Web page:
Blog Post How to Handle Divergent Customer needs who aren’t even Paying the Bills?

How to Handle Divergent Customer needs who aren’t even Paying the Bills?



How to Handle Divergent Customer needs who aren’t even Paying the Bills?

The first step in applying Lean to any organization is being able to define the Value the organization delivers. Normally in Lean we define value add work as “what the customer wants to pay for”. There are however many situations when the customer is not the one paying, so we need another way to define value add.

resolve customer value Example 1 – Traditional Lean Definition

The simplest situation to consider is a commercial organization selling direct to the public, a gas station is a good example. The person filling their tank and paying for the gas is the customer and the value add is delivery of the gas to the car typically in a clean safe environment.

Example 2 – Little Messier

For an organization such as a NHL club (Flames or Oilers take your pick) it gets messier. Every NHL hockey club has multiple customer groups. There are the fans who pay to attend the games and who’s attendance gives the game atmosphere. There is the league which handles TV revenues and game commitments. There are the team sponsors who pay to get their name seen, and even the concession holders who pay to be able to retail at games. Sometimes some of these customer value requirements can conflict with each other. The league wants games scheduled to meet TV’s needs with more breaks to meet advertiser’s needs. The fans on the other hand wants the game at a time they can easily get to and don’t want frequent breaks in the play.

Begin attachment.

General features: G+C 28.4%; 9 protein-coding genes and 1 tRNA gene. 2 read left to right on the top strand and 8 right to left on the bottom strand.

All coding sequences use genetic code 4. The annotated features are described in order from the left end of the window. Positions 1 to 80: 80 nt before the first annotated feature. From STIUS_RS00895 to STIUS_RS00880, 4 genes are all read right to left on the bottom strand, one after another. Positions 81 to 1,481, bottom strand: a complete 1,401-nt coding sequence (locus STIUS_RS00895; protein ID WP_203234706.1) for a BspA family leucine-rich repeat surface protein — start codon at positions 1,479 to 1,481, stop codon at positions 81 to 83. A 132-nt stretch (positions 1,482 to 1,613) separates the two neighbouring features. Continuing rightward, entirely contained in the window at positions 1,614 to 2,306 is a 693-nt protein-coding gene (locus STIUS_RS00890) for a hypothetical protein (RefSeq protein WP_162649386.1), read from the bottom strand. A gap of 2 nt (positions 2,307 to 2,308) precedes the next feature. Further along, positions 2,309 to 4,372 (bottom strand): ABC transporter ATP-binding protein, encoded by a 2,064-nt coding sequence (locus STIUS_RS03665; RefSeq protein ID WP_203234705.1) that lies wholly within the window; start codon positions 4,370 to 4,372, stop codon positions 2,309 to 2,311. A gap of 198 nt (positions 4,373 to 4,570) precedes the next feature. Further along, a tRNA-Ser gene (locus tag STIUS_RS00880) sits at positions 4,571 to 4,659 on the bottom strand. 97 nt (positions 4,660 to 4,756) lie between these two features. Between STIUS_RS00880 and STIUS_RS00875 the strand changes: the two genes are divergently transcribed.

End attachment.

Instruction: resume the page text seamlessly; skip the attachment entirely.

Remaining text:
The challenge is recognizing the value add to each customer and understanding the importance to each customer group. The club can then work at finding the right balance between each group’s needs. TV is not going to want to broadcast a match at which no fans have turned up to cheer.

Rethinking the definition of Value Add

Before we go any further we have to challenge the statement that value add is what the customer wants to pay for. For manufacturing this is a great statement that makes companies focus on what they should be doing. But for many organizations the customer is not always paying the bill. If we think of charities, public services, even some companies such as Facebook payment and customer are separate. If we start thinking of value as what the customer wants or needs from the providing organizations we can move forward.

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